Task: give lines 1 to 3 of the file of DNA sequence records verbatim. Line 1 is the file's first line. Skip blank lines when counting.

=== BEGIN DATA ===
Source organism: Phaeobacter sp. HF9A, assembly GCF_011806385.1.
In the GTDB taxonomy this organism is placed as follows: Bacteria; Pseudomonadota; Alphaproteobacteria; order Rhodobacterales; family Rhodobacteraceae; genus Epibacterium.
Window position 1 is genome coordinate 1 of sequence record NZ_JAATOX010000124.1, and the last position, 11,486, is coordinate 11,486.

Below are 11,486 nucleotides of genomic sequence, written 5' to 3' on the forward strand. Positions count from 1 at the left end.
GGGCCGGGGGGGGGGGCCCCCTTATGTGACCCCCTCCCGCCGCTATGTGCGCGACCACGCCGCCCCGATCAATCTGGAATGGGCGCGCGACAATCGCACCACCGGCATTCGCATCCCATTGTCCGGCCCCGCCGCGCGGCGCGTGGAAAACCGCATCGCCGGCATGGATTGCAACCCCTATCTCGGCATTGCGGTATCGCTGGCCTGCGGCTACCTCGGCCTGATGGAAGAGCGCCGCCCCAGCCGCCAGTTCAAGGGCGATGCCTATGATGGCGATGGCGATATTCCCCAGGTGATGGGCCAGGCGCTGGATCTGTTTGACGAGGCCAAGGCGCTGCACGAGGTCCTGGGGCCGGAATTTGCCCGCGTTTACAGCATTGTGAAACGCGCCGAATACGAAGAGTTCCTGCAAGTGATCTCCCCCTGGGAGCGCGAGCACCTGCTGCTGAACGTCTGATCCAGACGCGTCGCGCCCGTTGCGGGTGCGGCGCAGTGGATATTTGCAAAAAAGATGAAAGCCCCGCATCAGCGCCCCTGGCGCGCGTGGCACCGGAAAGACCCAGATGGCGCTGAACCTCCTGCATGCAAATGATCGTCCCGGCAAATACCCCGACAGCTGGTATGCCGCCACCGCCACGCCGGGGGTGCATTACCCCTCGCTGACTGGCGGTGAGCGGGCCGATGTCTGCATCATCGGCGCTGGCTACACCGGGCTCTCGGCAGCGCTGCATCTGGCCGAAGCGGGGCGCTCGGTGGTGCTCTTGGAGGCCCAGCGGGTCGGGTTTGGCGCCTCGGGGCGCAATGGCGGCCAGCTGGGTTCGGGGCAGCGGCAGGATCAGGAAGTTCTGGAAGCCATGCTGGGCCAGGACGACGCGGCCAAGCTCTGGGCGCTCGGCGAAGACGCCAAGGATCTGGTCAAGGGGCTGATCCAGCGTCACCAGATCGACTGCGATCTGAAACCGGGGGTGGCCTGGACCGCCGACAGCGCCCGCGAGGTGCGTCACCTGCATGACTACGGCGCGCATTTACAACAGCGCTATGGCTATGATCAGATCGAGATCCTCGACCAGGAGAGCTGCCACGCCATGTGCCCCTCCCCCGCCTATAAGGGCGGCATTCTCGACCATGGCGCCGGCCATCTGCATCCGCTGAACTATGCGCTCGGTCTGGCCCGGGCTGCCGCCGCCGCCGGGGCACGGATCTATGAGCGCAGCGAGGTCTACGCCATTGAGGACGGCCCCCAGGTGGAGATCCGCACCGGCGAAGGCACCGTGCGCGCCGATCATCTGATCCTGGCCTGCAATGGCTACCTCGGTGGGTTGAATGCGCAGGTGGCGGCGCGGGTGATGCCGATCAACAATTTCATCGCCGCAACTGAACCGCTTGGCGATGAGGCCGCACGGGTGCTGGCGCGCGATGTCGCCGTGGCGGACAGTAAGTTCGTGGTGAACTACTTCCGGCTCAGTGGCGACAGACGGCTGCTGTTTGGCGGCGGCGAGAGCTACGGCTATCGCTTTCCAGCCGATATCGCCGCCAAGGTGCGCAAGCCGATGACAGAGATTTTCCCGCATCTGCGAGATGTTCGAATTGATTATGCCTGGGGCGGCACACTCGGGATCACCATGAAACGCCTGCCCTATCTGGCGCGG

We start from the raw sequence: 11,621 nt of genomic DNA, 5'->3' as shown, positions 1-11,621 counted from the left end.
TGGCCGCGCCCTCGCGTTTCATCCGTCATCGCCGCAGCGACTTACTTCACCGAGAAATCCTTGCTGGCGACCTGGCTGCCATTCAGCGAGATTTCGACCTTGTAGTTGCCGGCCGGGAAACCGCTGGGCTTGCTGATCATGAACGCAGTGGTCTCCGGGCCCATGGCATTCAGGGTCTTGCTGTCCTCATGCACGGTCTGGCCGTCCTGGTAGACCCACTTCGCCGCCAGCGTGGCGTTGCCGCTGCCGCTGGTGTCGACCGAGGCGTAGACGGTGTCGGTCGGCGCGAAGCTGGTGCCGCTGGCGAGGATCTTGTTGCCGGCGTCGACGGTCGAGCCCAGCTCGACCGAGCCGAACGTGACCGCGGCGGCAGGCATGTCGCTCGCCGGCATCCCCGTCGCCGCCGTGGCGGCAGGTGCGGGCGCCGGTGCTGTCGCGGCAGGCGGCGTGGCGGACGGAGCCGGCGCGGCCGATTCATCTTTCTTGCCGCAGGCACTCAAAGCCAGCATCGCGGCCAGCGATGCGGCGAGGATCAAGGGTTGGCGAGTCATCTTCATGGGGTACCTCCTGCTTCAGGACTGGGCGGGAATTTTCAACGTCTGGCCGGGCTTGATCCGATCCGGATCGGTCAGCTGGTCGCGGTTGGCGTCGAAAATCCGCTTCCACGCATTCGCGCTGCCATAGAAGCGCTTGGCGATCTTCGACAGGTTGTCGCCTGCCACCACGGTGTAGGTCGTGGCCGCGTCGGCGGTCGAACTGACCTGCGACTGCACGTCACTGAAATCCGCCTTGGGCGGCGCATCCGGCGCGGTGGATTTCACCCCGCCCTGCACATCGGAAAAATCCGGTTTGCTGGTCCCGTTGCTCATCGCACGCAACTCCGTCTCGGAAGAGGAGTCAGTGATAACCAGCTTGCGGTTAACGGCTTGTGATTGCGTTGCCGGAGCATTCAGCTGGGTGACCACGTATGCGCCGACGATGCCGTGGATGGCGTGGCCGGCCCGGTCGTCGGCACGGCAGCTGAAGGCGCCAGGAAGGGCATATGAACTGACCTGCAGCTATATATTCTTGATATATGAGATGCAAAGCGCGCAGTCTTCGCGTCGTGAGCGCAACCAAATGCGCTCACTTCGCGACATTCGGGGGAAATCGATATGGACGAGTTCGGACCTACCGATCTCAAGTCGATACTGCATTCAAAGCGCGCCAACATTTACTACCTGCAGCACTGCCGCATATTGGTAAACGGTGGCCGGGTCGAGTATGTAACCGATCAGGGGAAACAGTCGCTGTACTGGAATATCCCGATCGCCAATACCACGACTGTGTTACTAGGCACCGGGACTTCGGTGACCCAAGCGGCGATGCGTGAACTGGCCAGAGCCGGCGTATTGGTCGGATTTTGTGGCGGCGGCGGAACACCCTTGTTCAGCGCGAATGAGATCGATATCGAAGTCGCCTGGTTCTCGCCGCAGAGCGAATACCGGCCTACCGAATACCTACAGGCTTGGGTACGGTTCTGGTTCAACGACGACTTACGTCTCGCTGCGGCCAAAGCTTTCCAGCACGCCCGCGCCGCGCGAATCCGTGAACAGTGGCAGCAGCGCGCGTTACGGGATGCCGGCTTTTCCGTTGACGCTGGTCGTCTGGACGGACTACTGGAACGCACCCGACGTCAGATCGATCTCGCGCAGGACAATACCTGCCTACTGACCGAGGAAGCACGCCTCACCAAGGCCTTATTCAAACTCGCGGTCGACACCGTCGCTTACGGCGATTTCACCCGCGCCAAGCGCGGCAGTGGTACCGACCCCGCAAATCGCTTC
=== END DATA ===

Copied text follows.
Source organism: Phaeobacter sp. HF9A, assembly GCF_011806385.1.
In the GTDB taxonomy this organism is placed as follows: Bacteria; Pseudomonadota; Alphaproteobacteria; order Rhodobacterales; family Rhodobacteraceae; genus Epibacterium.
Window position 1 is genome coordinate 1 of sequence record NZ_JAATOX010000124.1, and the last position, 11,486, is coordinate 11,486.